Corneal blood staining is caused by the breakdown products of hemoglobin that are deposited within the cornea in the presence of hyphema and elevated IOP. However, cases of corneal staining with normal IOP have been reported. [6] In these cases, once the hyphema is resolved and the IOP is controlled, the corneal blood staining can clear spontaneously, similar to our case. [6]

In conclusion, we present an interesting case of posttraumatic GCC in a phakic child. The diagnosis was clinically suspected and confirmed histologically. High clinical suspicion in similar cases has allowed us to provide appropriate management with excellent outcome including spontaneous resolution of corneal blood staining and normal IOP without medications.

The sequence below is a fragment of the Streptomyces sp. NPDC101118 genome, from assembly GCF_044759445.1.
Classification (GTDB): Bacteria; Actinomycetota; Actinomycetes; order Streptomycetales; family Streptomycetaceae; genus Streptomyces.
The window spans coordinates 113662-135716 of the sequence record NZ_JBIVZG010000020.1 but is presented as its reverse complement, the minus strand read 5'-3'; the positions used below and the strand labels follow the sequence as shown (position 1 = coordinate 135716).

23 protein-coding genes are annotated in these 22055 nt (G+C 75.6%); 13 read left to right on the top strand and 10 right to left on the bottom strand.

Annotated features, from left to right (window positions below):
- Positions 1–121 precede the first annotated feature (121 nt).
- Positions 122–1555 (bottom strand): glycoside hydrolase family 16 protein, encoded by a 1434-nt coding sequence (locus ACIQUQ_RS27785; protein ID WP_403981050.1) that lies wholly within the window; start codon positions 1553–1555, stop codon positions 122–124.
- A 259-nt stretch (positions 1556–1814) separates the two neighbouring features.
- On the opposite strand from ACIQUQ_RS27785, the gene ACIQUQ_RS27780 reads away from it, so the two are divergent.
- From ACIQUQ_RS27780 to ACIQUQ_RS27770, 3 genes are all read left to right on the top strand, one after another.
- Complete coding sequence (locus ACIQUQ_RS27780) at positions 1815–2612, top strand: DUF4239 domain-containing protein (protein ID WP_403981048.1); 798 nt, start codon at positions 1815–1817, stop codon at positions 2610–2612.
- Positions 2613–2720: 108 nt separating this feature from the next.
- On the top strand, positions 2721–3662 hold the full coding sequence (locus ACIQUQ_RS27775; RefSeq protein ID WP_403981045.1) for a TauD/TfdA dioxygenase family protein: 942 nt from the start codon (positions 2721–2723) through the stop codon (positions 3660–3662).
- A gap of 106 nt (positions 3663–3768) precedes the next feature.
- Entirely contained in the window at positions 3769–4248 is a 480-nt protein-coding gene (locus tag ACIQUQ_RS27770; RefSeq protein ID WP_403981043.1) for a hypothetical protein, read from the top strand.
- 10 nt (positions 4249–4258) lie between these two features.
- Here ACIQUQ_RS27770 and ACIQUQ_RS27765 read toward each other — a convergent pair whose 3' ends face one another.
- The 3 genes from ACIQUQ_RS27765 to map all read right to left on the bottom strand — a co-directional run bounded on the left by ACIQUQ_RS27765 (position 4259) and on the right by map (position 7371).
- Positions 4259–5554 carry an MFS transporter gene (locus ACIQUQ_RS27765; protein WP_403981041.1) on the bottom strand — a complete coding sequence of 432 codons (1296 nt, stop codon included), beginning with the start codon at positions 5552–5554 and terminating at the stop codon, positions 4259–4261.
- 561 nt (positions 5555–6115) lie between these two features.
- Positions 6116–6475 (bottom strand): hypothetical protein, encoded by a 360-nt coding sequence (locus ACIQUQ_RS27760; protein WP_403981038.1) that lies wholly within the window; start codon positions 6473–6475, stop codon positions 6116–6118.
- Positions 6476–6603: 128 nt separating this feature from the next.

Financial support and sponsorship

Nil.

Conflicts of interest

There are no conflicts of interest.

References

1Campbell DG. Ghost cell glaucoma following trauma. Ophthalmology 1981;88:1151-8.
2Campbell DG, Essigmann EM. Hemolytic ghost cell glaucoma. Further studies. Arch Ophthalmol 1979;97:2141-6.
3Rojas L, Ortiz G, Gutiérrez M, Corredor S. Ghost cell glaucoma related to snake poisoning. Arch Ophthalmol 2001;119:1212-3.
4Abu el-Asrar AM, al-Obeidan SA. Pars plana vitrectomy in the management of ghost cell glaucoma. Int Ophthalmol 1995;19:121-4.
5Frazer DG, Kidd MN, Johnston PB. Ghost cell glaucoma in phakic eyes. Int Ophthalmol 1987;11:51-4.
6Fraser C, Liew S, Fitzsimmons R, Arnold J. Spontaneous resolution of corneal blood staining. Clin Experiment Ophthalmol 2006;34:279-80.